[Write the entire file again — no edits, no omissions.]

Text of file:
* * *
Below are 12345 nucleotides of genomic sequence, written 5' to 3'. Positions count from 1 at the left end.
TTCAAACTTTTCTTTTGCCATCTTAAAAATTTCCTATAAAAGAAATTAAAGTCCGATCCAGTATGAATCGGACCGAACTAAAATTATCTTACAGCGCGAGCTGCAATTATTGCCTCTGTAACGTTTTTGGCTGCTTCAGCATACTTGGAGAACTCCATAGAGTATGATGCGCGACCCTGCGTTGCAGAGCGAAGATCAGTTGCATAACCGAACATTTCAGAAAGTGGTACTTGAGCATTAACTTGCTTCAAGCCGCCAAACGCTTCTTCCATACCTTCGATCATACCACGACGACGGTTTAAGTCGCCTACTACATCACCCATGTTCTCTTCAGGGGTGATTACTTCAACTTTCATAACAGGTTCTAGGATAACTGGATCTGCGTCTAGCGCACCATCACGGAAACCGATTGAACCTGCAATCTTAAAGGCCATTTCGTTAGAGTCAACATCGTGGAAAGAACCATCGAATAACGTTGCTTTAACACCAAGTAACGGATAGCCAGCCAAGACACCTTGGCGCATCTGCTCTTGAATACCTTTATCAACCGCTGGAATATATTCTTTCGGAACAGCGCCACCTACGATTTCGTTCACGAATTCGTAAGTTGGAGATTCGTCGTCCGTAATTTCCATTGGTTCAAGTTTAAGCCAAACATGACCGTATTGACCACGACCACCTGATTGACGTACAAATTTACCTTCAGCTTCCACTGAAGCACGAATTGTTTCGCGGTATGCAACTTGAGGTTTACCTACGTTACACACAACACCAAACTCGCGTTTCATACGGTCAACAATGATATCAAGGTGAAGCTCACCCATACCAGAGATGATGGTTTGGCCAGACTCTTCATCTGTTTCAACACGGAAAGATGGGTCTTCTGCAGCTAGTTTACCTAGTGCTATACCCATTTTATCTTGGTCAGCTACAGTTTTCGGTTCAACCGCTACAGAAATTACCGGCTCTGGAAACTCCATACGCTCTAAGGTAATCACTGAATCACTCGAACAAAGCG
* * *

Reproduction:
Below are 12345 nucleotides of genomic sequence, written 5' to 3'. Positions count from 1 at the left end.
TTCAAACTTTTCTTTTGCCATCTTAAAAATTTCCTATAAAAGAAATTAAAGTCCGATCCAGTATGAATCGGACCGAACTAAAATTATCTTACAGCGCGAGCTGCAATTATTGCCTCTGTAACGTTTTTGGCTGCTTCAGCATACTTGGAGAACTCCATAGAGTATGATGCGCGACCCTGCGTTGCAGAGCGAAGATCAGTTGCATAACCGAACATTTCAGAAAGTGGTACTTGAGCATTAACTTGCTTCAAGCCGCCAAACGCTTCTTCCATACCTTCGATCATACCACGACGACGGTTTAAGTCGCCTACTACATCACCCATGTTCTCTTCAGGGGTGATTACTTCAACTTTCATAACAGGTTCTAGGATAACTGGATCTGCGTCTAGCGCACCATCACGGAAACCGATTGAACCTGCAATCTTAAAGGCCATTTCGTTAGAGTCAACATCGTGGAAAGAACCATCGAATAACGTTGCTTTAACACCAAGTAACGGATAGCCAGCCAAGACACCTTGGCGCATCTGCTCTTGAATACCTTTATCAACCGCTGGAATATATTCTTTCGGAACAGCGCCACCTACGATTTCGTTCACGAATTCGTAAGTTGGAGATTCGTCGTCCGTAATTTCCATTGGTTCAAGTTTAAGCCAAACATGACCGTATTGACCACGACCACCTGATTGACGTACAAATTTACCTTCAGCTTCCACTGAAGCACGAATTGTTTCGCGGTATGCAACTTGAGGTTTACCTACGTTACACACAACACCAAACTCGCGTTTCATACGGTCAACAATGATATCAAGGTGAAGCTCACCCATACCAGAGATGATGGTTTGGCCAGACTCTTCATCTGTTTCAACACGGAAAGATGGGTCTTCTGCAGCTAGTTTACCTAGTGCTATACCCATTTTATCTTGGTCAGCTACAGTTTTCGGTTCAACCGCTACAGAAATTACCGGCTCTGGAAACTCCATACGCTCTAAGGTAATCACTGAATCACTCGAACAAAGCG